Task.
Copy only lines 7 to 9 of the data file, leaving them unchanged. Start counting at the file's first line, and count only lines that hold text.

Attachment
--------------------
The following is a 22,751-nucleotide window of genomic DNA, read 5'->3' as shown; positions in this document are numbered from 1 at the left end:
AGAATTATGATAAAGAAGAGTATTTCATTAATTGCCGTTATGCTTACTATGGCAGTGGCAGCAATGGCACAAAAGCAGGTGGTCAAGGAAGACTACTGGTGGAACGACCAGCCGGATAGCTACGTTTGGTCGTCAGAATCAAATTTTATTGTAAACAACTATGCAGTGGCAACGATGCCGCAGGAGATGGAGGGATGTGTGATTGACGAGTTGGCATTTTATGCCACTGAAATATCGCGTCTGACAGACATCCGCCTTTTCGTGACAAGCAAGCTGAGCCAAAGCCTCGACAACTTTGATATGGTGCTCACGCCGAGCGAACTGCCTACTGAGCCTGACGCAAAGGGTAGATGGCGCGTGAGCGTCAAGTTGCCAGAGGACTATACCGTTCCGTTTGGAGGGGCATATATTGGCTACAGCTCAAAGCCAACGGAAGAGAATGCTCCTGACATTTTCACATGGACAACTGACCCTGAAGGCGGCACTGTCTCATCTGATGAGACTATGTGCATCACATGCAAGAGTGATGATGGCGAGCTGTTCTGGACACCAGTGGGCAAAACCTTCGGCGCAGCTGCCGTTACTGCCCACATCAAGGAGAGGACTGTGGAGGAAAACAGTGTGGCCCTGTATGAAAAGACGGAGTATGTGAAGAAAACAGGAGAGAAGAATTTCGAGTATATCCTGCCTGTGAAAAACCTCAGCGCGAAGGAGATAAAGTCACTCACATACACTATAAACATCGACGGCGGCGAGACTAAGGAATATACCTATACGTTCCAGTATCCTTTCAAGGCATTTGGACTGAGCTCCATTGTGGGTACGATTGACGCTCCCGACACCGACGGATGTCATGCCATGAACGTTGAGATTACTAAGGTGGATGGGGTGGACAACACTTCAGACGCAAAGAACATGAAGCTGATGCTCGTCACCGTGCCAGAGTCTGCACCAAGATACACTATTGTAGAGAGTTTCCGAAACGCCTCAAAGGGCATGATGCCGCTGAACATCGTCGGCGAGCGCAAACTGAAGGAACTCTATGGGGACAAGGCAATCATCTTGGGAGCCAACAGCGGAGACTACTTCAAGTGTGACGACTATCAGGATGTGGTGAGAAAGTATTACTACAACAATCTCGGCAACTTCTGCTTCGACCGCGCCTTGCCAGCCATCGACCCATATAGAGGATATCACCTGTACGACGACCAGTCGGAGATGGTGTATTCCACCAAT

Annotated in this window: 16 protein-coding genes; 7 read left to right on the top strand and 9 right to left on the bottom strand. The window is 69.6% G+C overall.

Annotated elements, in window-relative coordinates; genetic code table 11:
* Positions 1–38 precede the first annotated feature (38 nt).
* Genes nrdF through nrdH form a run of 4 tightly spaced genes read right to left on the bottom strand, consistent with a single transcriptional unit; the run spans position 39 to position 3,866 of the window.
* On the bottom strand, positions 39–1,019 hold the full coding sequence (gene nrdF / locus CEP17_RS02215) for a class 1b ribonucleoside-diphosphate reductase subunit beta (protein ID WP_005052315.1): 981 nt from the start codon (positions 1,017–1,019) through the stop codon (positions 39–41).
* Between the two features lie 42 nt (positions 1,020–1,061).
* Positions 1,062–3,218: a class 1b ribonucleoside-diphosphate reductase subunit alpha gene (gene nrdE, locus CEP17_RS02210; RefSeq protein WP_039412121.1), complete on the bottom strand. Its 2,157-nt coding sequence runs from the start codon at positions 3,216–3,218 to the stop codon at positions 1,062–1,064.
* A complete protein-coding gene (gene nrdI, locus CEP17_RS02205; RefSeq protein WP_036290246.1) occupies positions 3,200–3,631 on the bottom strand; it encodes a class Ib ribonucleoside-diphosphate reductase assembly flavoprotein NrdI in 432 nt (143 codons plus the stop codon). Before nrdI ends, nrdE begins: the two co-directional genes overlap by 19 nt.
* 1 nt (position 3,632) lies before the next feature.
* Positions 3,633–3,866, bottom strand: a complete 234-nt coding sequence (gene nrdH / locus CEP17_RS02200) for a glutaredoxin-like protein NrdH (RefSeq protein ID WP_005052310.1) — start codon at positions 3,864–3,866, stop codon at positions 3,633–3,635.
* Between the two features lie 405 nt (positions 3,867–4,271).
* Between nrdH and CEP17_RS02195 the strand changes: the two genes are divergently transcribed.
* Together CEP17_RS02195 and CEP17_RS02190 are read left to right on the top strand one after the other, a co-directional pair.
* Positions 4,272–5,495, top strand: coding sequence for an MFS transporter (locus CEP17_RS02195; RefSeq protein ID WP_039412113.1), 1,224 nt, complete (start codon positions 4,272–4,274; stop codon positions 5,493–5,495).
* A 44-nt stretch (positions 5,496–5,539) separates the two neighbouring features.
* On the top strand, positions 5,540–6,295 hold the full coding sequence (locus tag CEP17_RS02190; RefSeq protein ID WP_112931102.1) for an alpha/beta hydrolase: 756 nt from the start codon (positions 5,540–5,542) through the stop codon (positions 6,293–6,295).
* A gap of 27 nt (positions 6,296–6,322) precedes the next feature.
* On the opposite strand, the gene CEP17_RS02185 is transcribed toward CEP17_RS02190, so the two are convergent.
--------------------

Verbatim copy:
* On the bottom strand, positions 39–1,019 hold the full coding sequence (gene nrdF / locus CEP17_RS02215) for a class 1b ribonucleoside-diphosphate reductase subunit beta (protein ID WP_005052315.1): 981 nt from the start codon (positions 1,017–1,019) through the stop codon (positions 39–41).
* Between the two features lie 42 nt (positions 1,020–1,061).
* Positions 1,062–3,218: a class 1b ribonucleoside-diphosphate reductase subunit alpha gene (gene nrdE, locus CEP17_RS02210; RefSeq protein WP_039412121.1), complete on the bottom strand. Its 2,157-nt coding sequence runs from the start codon at positions 3,216–3,218 to the stop codon at positions 1,062–1,064.